Why would I want a Testamentary Trust?

Including a Discretionary Testamentary Trust in your will offers your beneficiaries more choice about how they receive their gift, whilst providing significant asset protection and tax advantages. Yet many people are unaware the process is as simple as setting up the 'rules of the trust' as part of their estate planning.

How does a Testamentary Trust work?

Unlike an Inter Vivos trust (a trust set up and operated in your lifetime, such as a Family Trust) a Discretionary Testamentary Trust is created in your lifetime but doesn't come into effect until after your death.  It relies on your will to outline the terms of the trust and your beneficiaries to set it up (if they choose).

Because none of us know what life is going to look like for our beneficiaries at the time of our death, including a Testamentary Trust in your will is a huge gift to your and offers them a level of choice around how to receive their inheritence depending on their personal circumstances.

What does a Testamentary Trust protect or provide?

Creditor Protection: can protect your gift from debts that a beneficiary or their spouse may be responsible for, provide protection if beneficiaries have an addiction or other problems handling money, and protect individual beneficiaries who may be at risk of litigation due to a high-risk business or job.

Divorce: assets held in the trust are not assets of any individual and cannot be included in any distribution orders given by the Family Court.

Education: bequests left to provide tuition fees or other support for grandchildren is more effective being gifted through a testamentary trust than leaving additional bequests to their parents.

Succession: the trust protects assets that you may wish to provide for a spouse with assurance assets will flow through to your biological children or grandchildren and not be diverted to a new family.

Protected people: where you need to ensure beneficiaries with a physical or intellectual disability are protected.

Tax benefits: income generated by the trust can be distributed tax-free to beneficiaries at the marginal tax rate, including children under 18.

A testamentary trust makes my will so much bigger, do the extra pages mean my estate will be more difficult to finalise?

This is a common question and the answer is 'absolutely not'! A small will isn't necessarily a simple will.

The additional pages in your will are the "rule book" for the trust. This provides an accountant with all the information required to set up the trust in the way you want. If anything including a testamentary trust makes your estate easier to administer as beneficiaries have a lot more choices around how to recieve their inheritance.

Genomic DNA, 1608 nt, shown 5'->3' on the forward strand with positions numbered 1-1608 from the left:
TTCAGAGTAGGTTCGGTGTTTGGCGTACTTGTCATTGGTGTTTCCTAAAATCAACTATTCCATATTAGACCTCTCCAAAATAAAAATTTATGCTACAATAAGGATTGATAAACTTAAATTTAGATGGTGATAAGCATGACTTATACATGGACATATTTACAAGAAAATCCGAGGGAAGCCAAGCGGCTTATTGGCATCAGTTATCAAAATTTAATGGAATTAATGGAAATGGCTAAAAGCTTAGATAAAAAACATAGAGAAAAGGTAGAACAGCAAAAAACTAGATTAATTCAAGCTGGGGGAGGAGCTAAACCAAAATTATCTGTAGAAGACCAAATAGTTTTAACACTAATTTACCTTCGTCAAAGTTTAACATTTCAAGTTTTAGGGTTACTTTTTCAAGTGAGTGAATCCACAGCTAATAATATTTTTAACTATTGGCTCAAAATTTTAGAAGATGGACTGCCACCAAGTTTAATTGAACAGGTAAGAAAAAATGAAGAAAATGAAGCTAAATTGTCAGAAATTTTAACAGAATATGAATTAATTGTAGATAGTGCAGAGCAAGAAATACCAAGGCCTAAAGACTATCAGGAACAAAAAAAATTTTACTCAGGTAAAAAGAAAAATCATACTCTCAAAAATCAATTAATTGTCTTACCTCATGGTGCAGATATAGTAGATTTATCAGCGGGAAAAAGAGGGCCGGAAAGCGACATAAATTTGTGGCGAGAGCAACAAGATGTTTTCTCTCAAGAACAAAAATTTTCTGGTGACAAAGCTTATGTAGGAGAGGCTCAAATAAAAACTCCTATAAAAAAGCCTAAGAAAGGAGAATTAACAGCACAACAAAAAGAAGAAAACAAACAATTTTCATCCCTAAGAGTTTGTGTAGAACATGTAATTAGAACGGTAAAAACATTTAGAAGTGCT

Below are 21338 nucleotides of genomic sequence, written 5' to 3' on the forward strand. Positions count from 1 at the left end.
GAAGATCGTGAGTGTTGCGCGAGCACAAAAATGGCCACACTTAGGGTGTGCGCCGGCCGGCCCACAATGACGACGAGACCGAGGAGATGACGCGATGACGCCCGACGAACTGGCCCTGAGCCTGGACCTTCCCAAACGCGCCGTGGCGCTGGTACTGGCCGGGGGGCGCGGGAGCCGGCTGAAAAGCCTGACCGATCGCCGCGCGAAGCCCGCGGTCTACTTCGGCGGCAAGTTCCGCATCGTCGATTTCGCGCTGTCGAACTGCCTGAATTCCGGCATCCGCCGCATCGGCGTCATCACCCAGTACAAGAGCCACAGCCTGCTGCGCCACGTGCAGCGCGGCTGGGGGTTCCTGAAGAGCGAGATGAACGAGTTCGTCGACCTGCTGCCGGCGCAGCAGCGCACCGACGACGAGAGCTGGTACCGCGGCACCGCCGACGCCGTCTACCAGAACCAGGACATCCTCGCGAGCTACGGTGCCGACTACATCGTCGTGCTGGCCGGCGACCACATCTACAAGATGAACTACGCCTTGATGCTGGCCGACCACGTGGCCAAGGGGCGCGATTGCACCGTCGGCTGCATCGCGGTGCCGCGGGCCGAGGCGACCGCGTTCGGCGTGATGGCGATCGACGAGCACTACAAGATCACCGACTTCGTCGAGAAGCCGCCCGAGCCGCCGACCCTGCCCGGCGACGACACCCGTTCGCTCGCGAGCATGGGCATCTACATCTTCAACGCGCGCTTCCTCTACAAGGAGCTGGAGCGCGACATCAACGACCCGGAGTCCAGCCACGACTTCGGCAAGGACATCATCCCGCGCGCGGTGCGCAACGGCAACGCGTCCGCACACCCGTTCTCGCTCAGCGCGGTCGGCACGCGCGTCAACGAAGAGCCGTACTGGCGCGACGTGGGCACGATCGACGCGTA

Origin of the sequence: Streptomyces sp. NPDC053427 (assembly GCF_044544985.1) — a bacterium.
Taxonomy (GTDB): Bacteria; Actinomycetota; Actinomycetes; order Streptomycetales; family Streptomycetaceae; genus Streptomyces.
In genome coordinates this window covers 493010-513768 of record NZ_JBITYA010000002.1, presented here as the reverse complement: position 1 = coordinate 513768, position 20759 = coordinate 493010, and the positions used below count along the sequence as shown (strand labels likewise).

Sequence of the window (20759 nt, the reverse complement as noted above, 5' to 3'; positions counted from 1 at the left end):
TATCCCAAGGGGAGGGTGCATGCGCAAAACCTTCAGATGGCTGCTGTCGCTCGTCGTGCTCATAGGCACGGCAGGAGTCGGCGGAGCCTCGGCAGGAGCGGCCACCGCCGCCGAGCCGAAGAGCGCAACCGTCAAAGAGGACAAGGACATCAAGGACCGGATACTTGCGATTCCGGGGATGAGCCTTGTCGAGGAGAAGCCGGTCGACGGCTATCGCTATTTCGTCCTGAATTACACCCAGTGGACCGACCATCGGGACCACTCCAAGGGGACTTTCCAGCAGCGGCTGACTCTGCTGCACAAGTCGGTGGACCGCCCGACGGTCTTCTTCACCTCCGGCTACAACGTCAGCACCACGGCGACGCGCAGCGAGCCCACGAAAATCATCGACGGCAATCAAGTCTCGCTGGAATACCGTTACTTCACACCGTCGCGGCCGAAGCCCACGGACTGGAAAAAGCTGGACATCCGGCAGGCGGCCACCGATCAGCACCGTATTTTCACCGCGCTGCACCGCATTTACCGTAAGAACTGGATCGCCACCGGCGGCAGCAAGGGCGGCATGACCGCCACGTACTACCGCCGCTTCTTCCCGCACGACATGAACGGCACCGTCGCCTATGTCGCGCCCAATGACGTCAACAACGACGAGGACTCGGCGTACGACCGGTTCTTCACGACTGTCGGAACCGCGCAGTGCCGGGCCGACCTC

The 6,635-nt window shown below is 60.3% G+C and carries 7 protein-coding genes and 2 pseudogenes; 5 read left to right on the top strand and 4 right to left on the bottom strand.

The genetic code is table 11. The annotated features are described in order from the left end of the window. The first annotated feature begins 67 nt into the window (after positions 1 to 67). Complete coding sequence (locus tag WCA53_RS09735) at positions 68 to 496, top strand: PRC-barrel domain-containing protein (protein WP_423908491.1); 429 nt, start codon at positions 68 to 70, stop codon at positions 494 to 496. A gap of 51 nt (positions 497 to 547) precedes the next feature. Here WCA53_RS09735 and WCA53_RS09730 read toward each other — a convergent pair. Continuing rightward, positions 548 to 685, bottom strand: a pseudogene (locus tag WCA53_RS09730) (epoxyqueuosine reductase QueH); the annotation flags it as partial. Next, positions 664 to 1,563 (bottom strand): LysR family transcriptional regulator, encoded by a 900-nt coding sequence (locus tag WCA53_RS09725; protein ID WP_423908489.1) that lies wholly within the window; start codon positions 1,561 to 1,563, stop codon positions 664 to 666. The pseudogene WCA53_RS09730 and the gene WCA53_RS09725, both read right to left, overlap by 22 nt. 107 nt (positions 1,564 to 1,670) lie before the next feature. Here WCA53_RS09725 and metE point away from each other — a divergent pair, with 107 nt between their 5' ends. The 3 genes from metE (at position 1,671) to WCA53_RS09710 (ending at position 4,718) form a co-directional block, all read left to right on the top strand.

What if my beneficiaries don't want a trust?

If your beneficiaries satisfy the terms set out in your will (ie they're not going through a marriage breakdown, aren't bankrupt, are able to manage their own money, and meet the age criteria you have set out) they have the choice to receive all or some of their inheritance through the trust. Or they can opt out of opening a trust altogether.

Each beneficiary can decide according to their own circumstances - one beneficiary may choose to open a trust whilst the other may choose to take their gift outright.

If you don't include a trust deed in your will your beneficiaries are unable to create one after your death, even if they believe that would be the best way for them to protect or manage their inheritence.

Can my beneficiaries set up a Testamentary Trust if I don't include it in my will?

No. After your death, you cannot come back and re-write your will to include a Testamentary Trust (or anything else for that matter!).

If you think there is any chance your beneficiaries will benefit from the protections or provisions granted by a Testamentary Trust, now or at any point in the future, it's savvy estate planning to include one in your will.

Does my estate have to be substantial?

We recommend beneficiaries receive financial advice to ascertain if the income generated by your estate will be sufficient to warrant the ongoing and set-up costs of a trust.

However, assets owned (or purchased) by your beneficiaries can also be held within their Testamentary Trust, which may add weight to your decision to include one in your will.

For many beneficiaries, a testamentary trust is a valuable way of protecting even a small inheritance from things such as a relationship breakdown, financial difficulties, or to distribute assets across generations.

If you're uncertain about what the future holds for your beneficiaries, we suggest you include the trust as an option in your will, allowing them to make the decision that's right for their personal circumstances at the time.

I've heard it's expensive and time-consuming for my family to set up a trust, is that right?

Creating a will that includes a trust deed will cost you slightly more than a standard Simple Will. However, we believe this is a small price to pay for the gift of choice it offers your beneficiaries.

As the trust isn't created until after your death you don't incur any set-up or management costs in your lifetime.

If your beneficiaries choose to receive their inheritance through a trust any set-up and management costs will be their responsibility - for most beneficiaries these expenses are negligible compared to the financial and taxation benefits of holding assets in a trust. We recommend your beneficiaries seek independent financial and accounting advice, that takes into consideration the cost benefits of setting up an estate Vs the financial benefits, before making their final decision.

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